Possum Living: How to Live Well Without a Job and With (Almost) No Money
“A back-to-the-land classic” (Garden & Gun) that will “inspire you to embrace a simpler life” (O, The Oprah Magazine).
In the late seventies, at the age of eighteen and with a seventh-grade education, Dolly Freed wrote Possum Living about the five years she and her father lived off the land on a half-acre lot outside of Philadelphia. At the time of its publication in 1978, Possum Living became an instant classic, known for its plucky narration and no-nonsense practical advice on how to quit the rat race and live frugally. In her delightful, straightforward, and irreverent style, Freed guides readers on how to buy and maintain a home, raise and grow their own food, cope with the law, stay healthy, save money, and more, all in the name of self-reliant, independent living.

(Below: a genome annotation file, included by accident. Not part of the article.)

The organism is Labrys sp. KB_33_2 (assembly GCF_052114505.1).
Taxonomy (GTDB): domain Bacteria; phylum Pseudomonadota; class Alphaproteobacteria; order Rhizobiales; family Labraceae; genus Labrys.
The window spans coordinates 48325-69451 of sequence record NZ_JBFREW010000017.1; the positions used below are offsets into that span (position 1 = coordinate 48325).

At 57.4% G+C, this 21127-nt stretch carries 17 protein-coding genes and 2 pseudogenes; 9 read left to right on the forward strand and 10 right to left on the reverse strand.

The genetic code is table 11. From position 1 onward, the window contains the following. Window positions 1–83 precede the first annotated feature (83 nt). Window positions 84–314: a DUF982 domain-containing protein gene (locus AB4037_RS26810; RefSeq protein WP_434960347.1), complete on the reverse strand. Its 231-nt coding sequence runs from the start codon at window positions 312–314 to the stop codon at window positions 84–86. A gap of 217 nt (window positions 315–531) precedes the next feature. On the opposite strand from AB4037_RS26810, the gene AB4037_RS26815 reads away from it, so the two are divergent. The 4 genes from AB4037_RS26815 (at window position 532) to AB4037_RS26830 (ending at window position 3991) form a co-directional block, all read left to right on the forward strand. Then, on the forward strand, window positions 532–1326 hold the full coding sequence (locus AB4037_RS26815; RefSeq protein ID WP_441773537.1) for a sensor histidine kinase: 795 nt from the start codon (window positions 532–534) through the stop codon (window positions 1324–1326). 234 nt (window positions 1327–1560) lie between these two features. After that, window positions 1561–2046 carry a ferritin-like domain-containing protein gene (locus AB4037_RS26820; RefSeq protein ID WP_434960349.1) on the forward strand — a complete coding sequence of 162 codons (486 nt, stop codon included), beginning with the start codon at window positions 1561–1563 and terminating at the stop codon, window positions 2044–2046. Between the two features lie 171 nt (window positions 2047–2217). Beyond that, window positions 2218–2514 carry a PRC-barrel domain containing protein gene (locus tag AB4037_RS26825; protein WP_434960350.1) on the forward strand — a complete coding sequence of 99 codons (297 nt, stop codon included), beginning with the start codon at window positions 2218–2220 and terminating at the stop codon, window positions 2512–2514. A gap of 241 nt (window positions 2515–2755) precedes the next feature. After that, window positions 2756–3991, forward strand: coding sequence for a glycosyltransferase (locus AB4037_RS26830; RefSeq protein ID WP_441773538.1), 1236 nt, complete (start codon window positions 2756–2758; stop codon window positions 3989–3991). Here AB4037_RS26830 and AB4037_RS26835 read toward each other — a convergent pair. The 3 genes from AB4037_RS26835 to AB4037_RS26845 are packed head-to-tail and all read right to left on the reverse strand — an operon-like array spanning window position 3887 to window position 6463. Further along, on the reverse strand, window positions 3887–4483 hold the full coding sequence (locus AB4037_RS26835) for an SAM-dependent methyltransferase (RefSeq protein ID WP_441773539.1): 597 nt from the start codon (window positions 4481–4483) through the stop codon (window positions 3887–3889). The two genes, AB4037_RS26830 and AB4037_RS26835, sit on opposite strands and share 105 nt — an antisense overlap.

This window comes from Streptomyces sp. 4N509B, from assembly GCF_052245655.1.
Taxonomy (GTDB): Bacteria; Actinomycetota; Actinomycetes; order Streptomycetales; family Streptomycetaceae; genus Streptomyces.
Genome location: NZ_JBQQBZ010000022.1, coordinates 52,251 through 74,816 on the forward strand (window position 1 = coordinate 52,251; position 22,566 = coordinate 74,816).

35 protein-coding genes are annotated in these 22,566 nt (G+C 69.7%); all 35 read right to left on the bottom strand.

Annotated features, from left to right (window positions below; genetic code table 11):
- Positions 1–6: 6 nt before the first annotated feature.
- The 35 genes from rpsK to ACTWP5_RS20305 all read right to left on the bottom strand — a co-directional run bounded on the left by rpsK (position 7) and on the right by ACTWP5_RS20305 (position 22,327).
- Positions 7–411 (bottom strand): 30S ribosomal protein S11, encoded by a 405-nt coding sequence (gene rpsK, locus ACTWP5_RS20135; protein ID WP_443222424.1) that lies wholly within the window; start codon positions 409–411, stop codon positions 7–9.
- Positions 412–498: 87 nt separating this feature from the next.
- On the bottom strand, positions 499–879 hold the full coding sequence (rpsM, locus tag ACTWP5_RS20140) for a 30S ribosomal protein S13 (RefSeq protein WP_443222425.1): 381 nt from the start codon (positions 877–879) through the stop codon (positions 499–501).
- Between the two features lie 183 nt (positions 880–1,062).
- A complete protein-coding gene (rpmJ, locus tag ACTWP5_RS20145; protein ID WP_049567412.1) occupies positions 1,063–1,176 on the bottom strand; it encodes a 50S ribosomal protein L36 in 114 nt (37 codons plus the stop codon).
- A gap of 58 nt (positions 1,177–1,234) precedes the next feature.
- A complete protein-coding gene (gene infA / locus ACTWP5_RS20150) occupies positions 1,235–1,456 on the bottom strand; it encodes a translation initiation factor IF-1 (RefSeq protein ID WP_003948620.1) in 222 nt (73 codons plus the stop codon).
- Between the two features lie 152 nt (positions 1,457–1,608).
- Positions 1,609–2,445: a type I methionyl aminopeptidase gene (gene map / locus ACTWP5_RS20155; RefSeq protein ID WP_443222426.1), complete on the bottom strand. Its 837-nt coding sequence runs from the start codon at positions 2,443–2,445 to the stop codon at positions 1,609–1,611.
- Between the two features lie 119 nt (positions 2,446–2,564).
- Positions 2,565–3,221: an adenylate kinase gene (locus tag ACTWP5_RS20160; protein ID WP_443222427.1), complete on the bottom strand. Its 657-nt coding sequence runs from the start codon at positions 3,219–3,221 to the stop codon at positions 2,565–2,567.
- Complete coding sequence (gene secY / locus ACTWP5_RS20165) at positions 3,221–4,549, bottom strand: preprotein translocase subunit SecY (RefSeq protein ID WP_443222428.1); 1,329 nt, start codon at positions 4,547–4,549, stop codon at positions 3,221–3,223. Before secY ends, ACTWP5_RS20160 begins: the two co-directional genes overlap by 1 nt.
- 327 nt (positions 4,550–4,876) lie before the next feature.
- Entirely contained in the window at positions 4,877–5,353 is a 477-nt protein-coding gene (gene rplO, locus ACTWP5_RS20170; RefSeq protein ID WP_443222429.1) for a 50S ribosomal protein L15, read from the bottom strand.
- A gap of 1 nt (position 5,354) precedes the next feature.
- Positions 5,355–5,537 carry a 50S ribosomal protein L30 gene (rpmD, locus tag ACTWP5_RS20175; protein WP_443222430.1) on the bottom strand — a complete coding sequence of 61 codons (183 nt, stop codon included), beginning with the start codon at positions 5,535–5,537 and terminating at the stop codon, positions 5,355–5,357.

Forty years later, Possum Living remains an essential guide to going off the grid. This updated edition includes an introduction by Novella Carpenter, and new wisdom from Freed on aging, used cars, emergency funds, and how to get back in touch with yourself. Possum Living, says Freed, is about how to cook; to go fishing; to be with family, friends, and neighbors; to forage for wild berries; to enjoy a hobby; to relax; or, even better, to do nothing at all. Some of the best living, she reminds us, happens in possum time.
“[T]his book will not only make you laugh but might actually inspire you to embrace a simpler life.”
—O , The Oprah Magazine
“Compulsively readable . . . [T]his strange , engaging hymn to the laid-back life now, in 2010, one message comes out loud and clear. As the 18-year-old sage Dolly Freed wrote: ‘I refuse to spend the first 60 years of my life worrying about the last 20.’”
—The New York Times Art Beat
“An elegant memoir.”
—Philadelphia City Paper
“Dolly Freed is my hero . . . [If] this smart , engaging , funny, and frank manifesto . . . doesn’t make you want to quit the rat race at least a little bit, then you must be one big, fat rat.”
“Dolly is a sharp writer , an autodidact and an 18-year-old of unusual competence and grit . . . [T]here’s nothing precious about Possum Living: it’s genuine in a way few books are.”
“Possum Living, a manifesto for living cheaply . . . is a relevant and sassy manual for the nonconsumer lifestyle.”
“A paean to self-sufficiency.”
—Columbia Journalism Review